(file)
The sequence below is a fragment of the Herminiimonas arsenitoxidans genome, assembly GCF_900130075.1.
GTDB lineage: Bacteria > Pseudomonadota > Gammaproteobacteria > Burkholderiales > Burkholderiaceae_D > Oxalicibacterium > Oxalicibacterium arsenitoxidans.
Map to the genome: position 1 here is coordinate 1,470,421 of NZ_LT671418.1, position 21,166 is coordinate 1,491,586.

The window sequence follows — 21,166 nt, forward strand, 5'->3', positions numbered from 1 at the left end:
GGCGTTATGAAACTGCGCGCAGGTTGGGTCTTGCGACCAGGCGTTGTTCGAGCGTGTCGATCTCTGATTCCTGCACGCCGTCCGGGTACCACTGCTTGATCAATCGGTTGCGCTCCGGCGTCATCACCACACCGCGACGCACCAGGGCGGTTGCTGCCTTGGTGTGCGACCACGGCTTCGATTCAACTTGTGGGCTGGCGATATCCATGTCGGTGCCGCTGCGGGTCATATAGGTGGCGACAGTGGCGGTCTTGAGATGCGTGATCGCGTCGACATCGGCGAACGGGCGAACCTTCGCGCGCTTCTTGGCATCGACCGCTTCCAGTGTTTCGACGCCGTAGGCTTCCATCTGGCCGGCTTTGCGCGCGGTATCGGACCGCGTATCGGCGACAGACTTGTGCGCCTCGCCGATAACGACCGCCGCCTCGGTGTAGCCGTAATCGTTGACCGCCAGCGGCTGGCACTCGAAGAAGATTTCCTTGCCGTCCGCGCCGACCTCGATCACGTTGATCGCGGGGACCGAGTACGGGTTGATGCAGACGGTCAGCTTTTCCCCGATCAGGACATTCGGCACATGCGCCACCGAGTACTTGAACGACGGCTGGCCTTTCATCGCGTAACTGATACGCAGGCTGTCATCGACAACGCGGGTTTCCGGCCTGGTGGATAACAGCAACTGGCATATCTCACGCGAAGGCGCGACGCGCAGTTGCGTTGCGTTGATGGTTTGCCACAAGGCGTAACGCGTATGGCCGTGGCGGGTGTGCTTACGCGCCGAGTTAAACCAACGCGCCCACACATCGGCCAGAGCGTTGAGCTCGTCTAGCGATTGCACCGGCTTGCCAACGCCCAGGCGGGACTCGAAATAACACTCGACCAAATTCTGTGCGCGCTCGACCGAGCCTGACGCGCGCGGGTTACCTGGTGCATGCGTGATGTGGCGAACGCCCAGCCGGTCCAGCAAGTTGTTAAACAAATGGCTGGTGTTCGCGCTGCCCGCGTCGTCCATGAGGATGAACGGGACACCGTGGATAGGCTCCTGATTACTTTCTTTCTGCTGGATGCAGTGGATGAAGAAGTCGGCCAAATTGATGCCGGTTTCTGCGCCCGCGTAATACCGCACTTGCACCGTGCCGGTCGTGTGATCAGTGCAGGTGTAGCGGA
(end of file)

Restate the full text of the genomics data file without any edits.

The sequence below is a fragment of the Herminiimonas arsenitoxidans genome, assembly GCF_900130075.1.
GTDB lineage: Bacteria > Pseudomonadota > Gammaproteobacteria > Burkholderiales > Burkholderiaceae_D > Oxalicibacterium > Oxalicibacterium arsenitoxidans.
Map to the genome: position 1 here is coordinate 1,470,421 of NZ_LT671418.1, position 21,166 is coordinate 1,491,586.

The window sequence follows — 21,166 nt, forward strand, 5'->3', positions numbered from 1 at the left end:
GGCGTTATGAAACTGCGCGCAGGTTGGGTCTTGCGACCAGGCGTTGTTCGAGCGTGTCGATCTCTGATTCCTGCACGCCGTCCGGGTACCACTGCTTGATCAATCGGTTGCGCTCCGGCGTCATCACCACACCGCGACGCACCAGGGCGGTTGCTGCCTTGGTGTGCGACCACGGCTTCGATTCAACTTGTGGGCTGGCGATATCCATGTCGGTGCCGCTGCGGGTCATATAGGTGGCGACAGTGGCGGTCTTGAGATGCGTGATCGCGTCGACATCGGCGAACGGGCGAACCTTCGCGCGCTTCTTGGCATCGACCGCTTCCAGTGTTTCGACGCCGTAGGCTTCCATCTGGCCGGCTTTGCGCGCGGTATCGGACCGCGTATCGGCGACAGACTTGTGCGCCTCGCCGATAACGACCGCCGCCTCGGTGTAGCCGTAATCGTTGACCGCCAGCGGCTGGCACTCGAAGAAGATTTCCTTGCCGTCCGCGCCGACCTCGATCACGTTGATCGCGGGGACCGAGTACGGGTTGATGCAGACGGTCAGCTTTTCCCCGATCAGGACATTCGGCACATGCGCCACCGAGTACTTGAACGACGGCTGGCCTTTCATCGCGTAACTGATACGCAGGCTGTCATCGACAACGCGGGTTTCCGGCCTGGTGGATAACAGCAACTGGCATATCTCACGCGAAGGCGCGACGCGCAGTTGCGTTGCGTTGATGGTTTGCCACAAGGCGTAACGCGTATGGCCGTGGCGGGTGTGCTTACGCGCCGAGTTAAACCAACGCGCCCACACATCGGCCAGAGCGTTGAGCTCGTCTAGCGATTGCACCGGCTTGCCAACGCCCAGGCGGGACTCGAAATAACACTCGACCAAATTCTGTGCGCGCTCGACCGAGCCTGACGCGCGCGGGTTACCTGGTGCATGCGTGATGTGGCGAACGCCCAGCCGGTCCAGCAAGTTGTTAAACAAATGGCTGGTGTTCGCGCTGCCCGCGTCGTCCATGAGGATGAACGGGACACCGTGGATAGGCTCCTGATTACTTTCTTTCTGCTGGATGCAGTGGATGAAGAAGTCGGCCAAATTGATGCCGGTTTCTGCGCCCGCGTAATACCGCACTTGCACCGTGCCGGTCGTGTGATCAGTGCAGGTGTAGCGGA